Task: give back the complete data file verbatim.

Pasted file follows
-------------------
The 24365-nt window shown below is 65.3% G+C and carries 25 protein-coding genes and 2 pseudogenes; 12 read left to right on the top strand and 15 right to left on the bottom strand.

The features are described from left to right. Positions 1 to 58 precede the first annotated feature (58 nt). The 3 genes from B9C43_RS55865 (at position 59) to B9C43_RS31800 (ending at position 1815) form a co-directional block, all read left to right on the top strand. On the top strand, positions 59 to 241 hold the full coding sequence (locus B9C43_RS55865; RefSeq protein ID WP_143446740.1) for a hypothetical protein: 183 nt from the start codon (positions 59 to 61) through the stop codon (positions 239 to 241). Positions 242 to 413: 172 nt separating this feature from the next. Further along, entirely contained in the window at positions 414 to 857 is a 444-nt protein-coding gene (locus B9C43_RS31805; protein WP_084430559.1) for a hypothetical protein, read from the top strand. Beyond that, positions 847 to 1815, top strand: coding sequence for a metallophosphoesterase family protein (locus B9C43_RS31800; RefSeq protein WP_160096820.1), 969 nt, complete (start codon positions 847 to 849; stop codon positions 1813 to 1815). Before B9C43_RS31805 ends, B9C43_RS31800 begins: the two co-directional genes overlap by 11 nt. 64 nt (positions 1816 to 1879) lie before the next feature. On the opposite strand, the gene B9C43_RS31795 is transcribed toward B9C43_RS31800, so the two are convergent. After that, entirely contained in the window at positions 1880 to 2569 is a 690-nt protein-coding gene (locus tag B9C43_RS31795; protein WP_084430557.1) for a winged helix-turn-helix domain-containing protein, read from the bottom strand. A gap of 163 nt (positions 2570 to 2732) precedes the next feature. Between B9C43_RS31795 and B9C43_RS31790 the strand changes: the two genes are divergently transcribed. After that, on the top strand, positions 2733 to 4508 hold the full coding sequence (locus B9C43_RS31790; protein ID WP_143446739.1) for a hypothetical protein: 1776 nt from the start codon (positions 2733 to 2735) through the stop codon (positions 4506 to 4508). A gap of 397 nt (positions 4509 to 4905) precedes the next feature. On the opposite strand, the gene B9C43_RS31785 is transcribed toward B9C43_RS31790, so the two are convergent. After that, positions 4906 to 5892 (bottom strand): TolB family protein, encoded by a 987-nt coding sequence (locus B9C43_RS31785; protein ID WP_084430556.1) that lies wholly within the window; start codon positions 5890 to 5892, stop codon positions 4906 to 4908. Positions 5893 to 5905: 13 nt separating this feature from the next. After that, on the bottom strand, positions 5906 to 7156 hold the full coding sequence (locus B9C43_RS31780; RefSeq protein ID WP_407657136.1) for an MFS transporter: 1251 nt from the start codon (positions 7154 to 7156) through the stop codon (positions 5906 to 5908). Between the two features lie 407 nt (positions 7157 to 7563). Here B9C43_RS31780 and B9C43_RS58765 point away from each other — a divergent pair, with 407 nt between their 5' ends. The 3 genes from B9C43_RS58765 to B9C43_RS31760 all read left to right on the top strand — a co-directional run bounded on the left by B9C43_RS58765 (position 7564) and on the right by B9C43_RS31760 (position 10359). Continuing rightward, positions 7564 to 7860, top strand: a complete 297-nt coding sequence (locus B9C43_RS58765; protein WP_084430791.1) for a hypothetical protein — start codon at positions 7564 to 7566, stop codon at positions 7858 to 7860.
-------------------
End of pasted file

The 24365-nt window shown below is 65.3% G+C and carries 25 protein-coding genes and 2 pseudogenes; 12 read left to right on the top strand and 15 right to left on the bottom strand.

The features are described from left to right. Positions 1 to 58 precede the first annotated feature (58 nt). The 3 genes from B9C43_RS55865 (at position 59) to B9C43_RS31800 (ending at position 1815) form a co-directional block, all read left to right on the top strand. On the top strand, positions 59 to 241 hold the full coding sequence (locus B9C43_RS55865; RefSeq protein ID WP_143446740.1) for a hypothetical protein: 183 nt from the start codon (positions 59 to 61) through the stop codon (positions 239 to 241). Positions 242 to 413: 172 nt separating this feature from the next. Further along, entirely contained in the window at positions 414 to 857 is a 444-nt protein-coding gene (locus B9C43_RS31805; protein WP_084430559.1) for a hypothetical protein, read from the top strand. Beyond that, positions 847 to 1815, top strand: coding sequence for a metallophosphoesterase family protein (locus B9C43_RS31800; RefSeq protein WP_160096820.1), 969 nt, complete (start codon positions 847 to 849; stop codon positions 1813 to 1815). Before B9C43_RS31805 ends, B9C43_RS31800 begins: the two co-directional genes overlap by 11 nt. 64 nt (positions 1816 to 1879) lie before the next feature. On the opposite strand, the gene B9C43_RS31795 is transcribed toward B9C43_RS31800, so the two are convergent. After that, entirely contained in the window at positions 1880 to 2569 is a 690-nt protein-coding gene (locus tag B9C43_RS31795; protein WP_084430557.1) for a winged helix-turn-helix domain-containing protein, read from the bottom strand. A gap of 163 nt (positions 2570 to 2732) precedes the next feature. Between B9C43_RS31795 and B9C43_RS31790 the strand changes: the two genes are divergently transcribed. After that, on the top strand, positions 2733 to 4508 hold the full coding sequence (locus B9C43_RS31790; protein ID WP_143446739.1) for a hypothetical protein: 1776 nt from the start codon (positions 2733 to 2735) through the stop codon (positions 4506 to 4508). A gap of 397 nt (positions 4509 to 4905) precedes the next feature. On the opposite strand, the gene B9C43_RS31785 is transcribed toward B9C43_RS31790, so the two are convergent. After that, positions 4906 to 5892 (bottom strand): TolB family protein, encoded by a 987-nt coding sequence (locus B9C43_RS31785; protein ID WP_084430556.1) that lies wholly within the window; start codon positions 5890 to 5892, stop codon positions 4906 to 4908. Positions 5893 to 5905: 13 nt separating this feature from the next. After that, on the bottom strand, positions 5906 to 7156 hold the full coding sequence (locus B9C43_RS31780; RefSeq protein ID WP_407657136.1) for an MFS transporter: 1251 nt from the start codon (positions 7154 to 7156) through the stop codon (positions 5906 to 5908). Between the two features lie 407 nt (positions 7157 to 7563). Here B9C43_RS31780 and B9C43_RS58765 point away from each other — a divergent pair, with 407 nt between their 5' ends. The 3 genes from B9C43_RS58765 to B9C43_RS31760 all read left to right on the top strand — a co-directional run bounded on the left by B9C43_RS58765 (position 7564) and on the right by B9C43_RS31760 (position 10359). Continuing rightward, positions 7564 to 7860, top strand: a complete 297-nt coding sequence (locus B9C43_RS58765; protein WP_084430791.1) for a hypothetical protein — start codon at positions 7564 to 7566, stop codon at positions 7858 to 7860.